Manly Wade Wellman (May 21, 1903-April 5, 1986) was a prolific American author of both fiction and nonfiction. He made his name in the 1930’s as a writer of fantasy and speculative fiction, eventually becoming a regular contributor to such classic pulp titles as Weird Tales, Astounding, and Startling Stories. He cited H. P. Lovecraft as an influence. As the pulp market died out in the 1940’s Wellman turned his talents to mystery and historical writing, and by the end of his life he had produced a large body of young adult and adult historical novels, biographies and works about Appalachian folklore and music. His biography of South Carolina Civil War General Wade Hampton—Giant in Gray—was nominated for the Pulitzer Prize in 1956.
Wellman was born in Portuguese West Africa to an American doctor and a teacher, brother of writers Paul and Alice Wellman, and of plant pathologist Frederick L. Wellman. After college he married writer Frances Obrist (who wrote as Frances Garfield) and reported for several Wichita, Kansas newspapers. The Wellmans moved to New York City during the Great Depression, where Manly joined the New York Folklore Project of the Federal Writers’ Project. For the most part, though, Wellman earned his living by freelance writing. His love of southern folklore, music and history eventually took him and his family to Chapel Hill, North Carolina, where he taught and wrote until his death in 1986.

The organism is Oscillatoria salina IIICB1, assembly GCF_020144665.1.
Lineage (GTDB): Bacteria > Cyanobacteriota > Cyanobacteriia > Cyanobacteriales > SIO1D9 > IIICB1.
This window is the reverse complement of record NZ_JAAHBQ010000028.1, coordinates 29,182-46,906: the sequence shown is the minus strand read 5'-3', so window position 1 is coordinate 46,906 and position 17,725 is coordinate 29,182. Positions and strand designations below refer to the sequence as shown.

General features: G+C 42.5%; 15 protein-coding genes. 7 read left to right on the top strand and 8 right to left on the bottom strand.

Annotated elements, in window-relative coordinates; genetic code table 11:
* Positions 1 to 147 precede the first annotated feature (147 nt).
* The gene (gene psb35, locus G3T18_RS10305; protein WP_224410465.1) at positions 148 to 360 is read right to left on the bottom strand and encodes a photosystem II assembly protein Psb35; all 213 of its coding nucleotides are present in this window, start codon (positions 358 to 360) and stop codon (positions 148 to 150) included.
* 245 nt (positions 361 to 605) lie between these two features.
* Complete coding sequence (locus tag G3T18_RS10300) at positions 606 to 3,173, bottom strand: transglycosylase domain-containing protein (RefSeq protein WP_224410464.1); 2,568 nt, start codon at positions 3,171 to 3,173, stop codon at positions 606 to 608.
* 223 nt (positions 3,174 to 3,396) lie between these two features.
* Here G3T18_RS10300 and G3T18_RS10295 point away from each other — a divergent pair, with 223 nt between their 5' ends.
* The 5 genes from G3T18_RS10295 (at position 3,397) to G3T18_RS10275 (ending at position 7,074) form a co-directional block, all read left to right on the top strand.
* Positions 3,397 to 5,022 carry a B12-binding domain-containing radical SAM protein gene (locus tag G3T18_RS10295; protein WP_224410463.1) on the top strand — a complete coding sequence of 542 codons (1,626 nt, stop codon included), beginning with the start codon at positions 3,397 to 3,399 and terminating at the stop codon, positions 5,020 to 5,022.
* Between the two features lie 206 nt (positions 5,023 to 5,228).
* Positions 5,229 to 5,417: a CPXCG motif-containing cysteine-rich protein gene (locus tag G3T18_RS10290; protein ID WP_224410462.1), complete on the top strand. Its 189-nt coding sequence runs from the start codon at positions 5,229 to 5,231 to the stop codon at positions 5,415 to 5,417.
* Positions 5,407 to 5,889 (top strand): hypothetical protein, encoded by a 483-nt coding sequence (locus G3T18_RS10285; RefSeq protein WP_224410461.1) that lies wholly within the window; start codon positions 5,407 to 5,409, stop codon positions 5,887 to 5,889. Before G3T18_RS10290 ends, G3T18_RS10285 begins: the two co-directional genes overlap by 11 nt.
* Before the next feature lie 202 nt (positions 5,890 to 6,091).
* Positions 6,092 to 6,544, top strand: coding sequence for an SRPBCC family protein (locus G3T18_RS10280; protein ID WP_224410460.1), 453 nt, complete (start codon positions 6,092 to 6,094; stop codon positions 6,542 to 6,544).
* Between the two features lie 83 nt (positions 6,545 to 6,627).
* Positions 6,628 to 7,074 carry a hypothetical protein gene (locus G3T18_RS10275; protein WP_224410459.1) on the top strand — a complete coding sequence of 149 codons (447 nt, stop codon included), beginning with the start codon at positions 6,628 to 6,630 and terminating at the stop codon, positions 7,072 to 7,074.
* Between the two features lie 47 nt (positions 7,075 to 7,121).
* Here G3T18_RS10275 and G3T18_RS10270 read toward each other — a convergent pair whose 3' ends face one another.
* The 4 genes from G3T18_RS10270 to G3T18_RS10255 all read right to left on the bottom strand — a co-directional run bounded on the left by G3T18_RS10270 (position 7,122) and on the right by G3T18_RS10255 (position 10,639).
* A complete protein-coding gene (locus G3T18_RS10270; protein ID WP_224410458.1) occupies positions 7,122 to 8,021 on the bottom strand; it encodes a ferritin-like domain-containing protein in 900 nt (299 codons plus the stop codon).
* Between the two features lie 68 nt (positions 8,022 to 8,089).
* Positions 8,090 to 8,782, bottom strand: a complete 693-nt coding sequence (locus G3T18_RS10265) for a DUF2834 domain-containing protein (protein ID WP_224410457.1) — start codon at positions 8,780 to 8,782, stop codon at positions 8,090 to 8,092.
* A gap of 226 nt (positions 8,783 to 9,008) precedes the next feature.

Wellman’s popularity was apparent during his last illness when he and his wife received numerous letters of support and financial contributions from fellow writers and fans. During his lifetime he won the World Fantasy Award twice, the Best Story Award from Ellery Queen’s Mystery Magazine and the Mystery Writers of America Edgar Award.
His wife, Frances Obrist Wellman, died in May 2000.